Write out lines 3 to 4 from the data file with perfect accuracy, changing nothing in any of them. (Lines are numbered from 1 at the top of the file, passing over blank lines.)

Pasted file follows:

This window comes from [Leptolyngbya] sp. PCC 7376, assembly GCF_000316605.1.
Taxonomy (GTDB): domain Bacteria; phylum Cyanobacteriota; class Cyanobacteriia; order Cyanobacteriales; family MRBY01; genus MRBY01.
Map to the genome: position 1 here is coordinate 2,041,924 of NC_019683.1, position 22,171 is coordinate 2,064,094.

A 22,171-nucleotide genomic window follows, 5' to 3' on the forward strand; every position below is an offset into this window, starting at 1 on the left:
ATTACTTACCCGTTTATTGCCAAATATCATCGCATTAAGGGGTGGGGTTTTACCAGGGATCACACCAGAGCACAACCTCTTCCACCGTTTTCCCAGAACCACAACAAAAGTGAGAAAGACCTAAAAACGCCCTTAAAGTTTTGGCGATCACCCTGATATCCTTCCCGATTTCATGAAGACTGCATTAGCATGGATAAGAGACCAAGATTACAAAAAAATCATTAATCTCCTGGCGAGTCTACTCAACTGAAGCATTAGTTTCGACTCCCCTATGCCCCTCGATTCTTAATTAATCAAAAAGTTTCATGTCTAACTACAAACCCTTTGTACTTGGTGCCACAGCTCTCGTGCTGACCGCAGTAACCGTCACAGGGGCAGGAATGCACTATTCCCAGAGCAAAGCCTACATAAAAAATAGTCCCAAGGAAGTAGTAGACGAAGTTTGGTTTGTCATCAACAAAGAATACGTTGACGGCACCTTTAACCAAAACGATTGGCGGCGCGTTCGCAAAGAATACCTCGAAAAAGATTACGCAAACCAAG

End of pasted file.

Map to the genome: position 1 here is coordinate 2,041,924 of NC_019683.1, position 22,171 is coordinate 2,064,094.

A 22,171-nucleotide genomic window follows, 5' to 3' on the forward strand; every position below is an offset into this window, starting at 1 on the left: